Their nom de plume conjures celestial images of an errant Arkestral offshoot surfing the space ways in Sun Ra’s otherworldly wake. Musically the results of this inspired, if at times uneven, conference of first rung creative music improvisers yields musical manna worthy of such comparisons. Simmons and Marcus, both sorely under appreciated reedsmiths, share compositional chores, but aside from the sturdy harmonic pinions that structure the pieces the bulk of their content remains the province of individual and collective improvisation.
Marcus wrings out a deep throaty tone on tenor during the opening “Quasar” beaming lustrous streams of melodic light against the reflecting mirror of Simmons higher-pitched phrasings. Carter’s hoary horn further completes the already formidable reed contingent rising with his partners in rich layering of lines on the homage-minded “Mingus Mangus.” His usual barrage histrionic tendencies surfaces in a rushing torrent of multiphonics that blasts forth across a roiling rhythmic surface, but he also exercises admirable restraint when the changing moods of the piece call for more subtle texturing. His ability to fit confidently and snugly in this setting summarily smashes to smithereens any arguments pinning the tag of major label flunky on his person. Things become so impassioned that the band shouts, whoops and hollers bringing to mind such seminal Mingus mantras as “Wednesday Night Prayer Meeting.” The closing “New Line Groove” is likewise packed with dense interplay and rough and tumble reed gymnastics. Borca and Chatterjee cast a spell on the core unit less grounded in brute force over the course of “Beyond the Inner East” as the former’s bassoon travels a path of twisting Eastern modalities across the shifting rhythmic sands of tabla and hand percussion. Simmons answering chants are less effective, acting in stark contrast to the comparative musical cohesion achieved during the piece.
Parker and Rosen (in what is to my knowledge their first recorded pairing) work like colossal and converging rhythmic tides building terrific crests and troughs that carry their partners along through an ocean of undiminishing improvisatory energy. But with the majority of successes there is also the near miss that is “Near” where the group slips a notch in terms of focus and seems to be coasting rather than pushing the envelope as they do on other pieces. In addition, the edits between tracks are often coarse and ill timed. But aside from these slight deficiencies and consumed in sum The Cosmosamatics debut substantiates the contention that ecstatic jazz is truly a cosmic music.
Track Listing: Quasar/ Mingus Mangus/ Near/ Beyond the Inner East/ New Line Groove.
Personnel: Sonny Simmons – alto saxophone, English horn; Michael Marcus- straight tenor, straight alto, bass flute; William Parker- bass; Jay Rosen- drums; James Carter- bass saxophone*; Karen Borca- bassoon
I was first exposed to jazz circa 1973, when I met a fellow who ran Kappy's Record Store over near 10th Ave., on 42nd St. in NYC. We really clicked and when I told him I played piano and went to Music & Art HS, and had just started at City College of NY as a music major, he asked if I liked jazz...I said yes but I didn't know much about it, but that I did have sheet music for many popular 1920's through 1940's tunes by noted composers (Porter; Gershwins; Irving Berlin; Rodgers & Hammerstein/Hart; Jerome Kern; Lerner & Loewe; etc.) that my mother had sung beautifully starting in the 1940's including tons of famous show tunes, and I played many of those songs already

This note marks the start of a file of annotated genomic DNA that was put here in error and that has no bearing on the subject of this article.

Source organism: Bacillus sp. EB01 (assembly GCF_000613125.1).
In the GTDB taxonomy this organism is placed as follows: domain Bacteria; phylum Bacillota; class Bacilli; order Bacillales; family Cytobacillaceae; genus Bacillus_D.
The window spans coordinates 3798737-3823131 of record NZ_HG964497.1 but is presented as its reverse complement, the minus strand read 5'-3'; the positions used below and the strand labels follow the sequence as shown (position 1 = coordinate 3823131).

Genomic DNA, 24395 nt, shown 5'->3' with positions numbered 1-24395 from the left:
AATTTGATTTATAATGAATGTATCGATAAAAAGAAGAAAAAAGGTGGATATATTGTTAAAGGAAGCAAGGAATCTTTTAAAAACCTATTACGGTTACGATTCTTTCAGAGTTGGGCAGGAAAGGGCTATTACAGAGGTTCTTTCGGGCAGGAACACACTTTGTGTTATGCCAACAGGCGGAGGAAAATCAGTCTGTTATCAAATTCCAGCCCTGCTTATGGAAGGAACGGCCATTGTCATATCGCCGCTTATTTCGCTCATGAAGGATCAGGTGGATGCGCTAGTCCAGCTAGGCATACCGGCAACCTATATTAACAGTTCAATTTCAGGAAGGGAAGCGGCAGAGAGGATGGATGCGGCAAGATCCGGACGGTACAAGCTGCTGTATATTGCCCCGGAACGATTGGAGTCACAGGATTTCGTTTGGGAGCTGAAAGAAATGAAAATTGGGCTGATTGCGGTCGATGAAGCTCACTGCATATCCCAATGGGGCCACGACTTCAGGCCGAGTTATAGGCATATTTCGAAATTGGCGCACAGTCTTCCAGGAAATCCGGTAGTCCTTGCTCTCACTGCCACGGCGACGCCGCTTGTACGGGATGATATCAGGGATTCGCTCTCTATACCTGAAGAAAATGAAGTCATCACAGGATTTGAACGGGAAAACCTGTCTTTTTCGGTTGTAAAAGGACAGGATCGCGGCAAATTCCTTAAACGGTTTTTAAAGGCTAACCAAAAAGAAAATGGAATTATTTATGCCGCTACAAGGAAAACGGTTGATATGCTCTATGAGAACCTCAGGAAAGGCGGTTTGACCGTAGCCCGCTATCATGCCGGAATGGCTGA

I was first exposed to jazz circa 1973, when I met a fellow who ran Kappy's Record Store over near 10th Ave., on 42nd St. in NYC. We really clicked and when I told him I played piano and went to Music & Art HS, and had just started at City College of NY as a music major, he asked if I liked jazz...I said yes but I didn't know much about it, but that I did have sheet music for many popular 1920's through 1940's tunes by noted composers (Porter; Gershwins; Irving Berlin; Rodgers & Hammerstein/Hart; Jerome Kern; Lerner & Loewe; etc.) that my mother had sung beautifully starting in the 1940's including tons of famous show tunes, and I played many of those songs already. SOOOO... he started me off LP's by Oscar Peterson, Art Tatum, Bud Powell, Errol Garner, Bill Evans, Monty Alexander, Charlie Byrd, and Dave Brubeck... does it get any better than that? ...No, it doesn't. I was hooked!!
I met and had a master class with the late music giant John Lewis, leader of the Modern Jazz Quartet! This was at CCNY in 1977. I was blessed! It was an incredible class... how could it have been anything else?!?!
The first jazz record I bought was...I bought numerous records from my friend at the record store, as mentioned above. He introduced me to nothing but music giants/legends! I think The Dave Brubeck Quartet, Greatest Hits, was actually the first one.
My advice to new listeners... study first--understand the rudiments--solfeggio, keys, scales, and basic chords. Read a book or take a class that includes the study of chord progressions, especially in jazz. It should ideally be a piano class so you can play multiple notes together. Have a good EAR or else it's not really worth it in my view...to become a musician, a good EAR for music is about as fundamental as breathing! Learn to read chord charts--i.e., lead sheets - wherein you play various voicings of the chords--major, minor, dominant 7th (alterations of these, you can learn over time - the basic chords are most important for starters), plus the melody, on the piano or keyboard. If you have to read the exact notes, then it's not the same as actually internalizing it & getting it all into your head. If you can do this, I think you're ready not only for listening to jazz, but understanding many concepts of it! Of course...anyone can listen to jazz... but I think it's so good to also have a grasp of it.